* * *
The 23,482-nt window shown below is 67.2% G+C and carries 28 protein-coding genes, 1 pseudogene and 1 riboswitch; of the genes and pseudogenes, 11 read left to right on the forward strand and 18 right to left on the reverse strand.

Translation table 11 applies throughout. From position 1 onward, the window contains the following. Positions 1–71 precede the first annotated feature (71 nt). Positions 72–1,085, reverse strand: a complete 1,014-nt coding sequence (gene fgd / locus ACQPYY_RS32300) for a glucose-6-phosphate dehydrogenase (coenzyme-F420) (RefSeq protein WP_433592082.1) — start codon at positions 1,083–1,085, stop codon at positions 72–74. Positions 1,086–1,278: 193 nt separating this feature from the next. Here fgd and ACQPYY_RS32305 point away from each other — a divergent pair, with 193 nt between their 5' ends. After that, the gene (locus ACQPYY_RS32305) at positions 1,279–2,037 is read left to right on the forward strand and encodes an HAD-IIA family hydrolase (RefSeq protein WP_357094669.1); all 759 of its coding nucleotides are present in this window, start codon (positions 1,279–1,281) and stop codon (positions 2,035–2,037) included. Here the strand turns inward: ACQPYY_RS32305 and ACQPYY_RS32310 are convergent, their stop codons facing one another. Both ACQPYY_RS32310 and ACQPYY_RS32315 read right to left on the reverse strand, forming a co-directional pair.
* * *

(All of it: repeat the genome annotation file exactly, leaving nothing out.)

The 23,482-nt window shown below is 67.2% G+C and carries 28 protein-coding genes, 1 pseudogene and 1 riboswitch; of the genes and pseudogenes, 11 read left to right on the forward strand and 18 right to left on the reverse strand.

Translation table 11 applies throughout. From position 1 onward, the window contains the following. Positions 1–71 precede the first annotated feature (71 nt). Positions 72–1,085, reverse strand: a complete 1,014-nt coding sequence (gene fgd / locus ACQPYY_RS32300) for a glucose-6-phosphate dehydrogenase (coenzyme-F420) (RefSeq protein WP_433592082.1) — start codon at positions 1,083–1,085, stop codon at positions 72–74. Positions 1,086–1,278: 193 nt separating this feature from the next. Here fgd and ACQPYY_RS32305 point away from each other — a divergent pair, with 193 nt between their 5' ends. After that, the gene (locus ACQPYY_RS32305) at positions 1,279–2,037 is read left to right on the forward strand and encodes an HAD-IIA family hydrolase (RefSeq protein WP_357094669.1); all 759 of its coding nucleotides are present in this window, start codon (positions 1,279–1,281) and stop codon (positions 2,035–2,037) included. Here the strand turns inward: ACQPYY_RS32305 and ACQPYY_RS32310 are convergent, their stop codons facing one another. Both ACQPYY_RS32310 and ACQPYY_RS32315 read right to left on the reverse strand, forming a co-directional pair.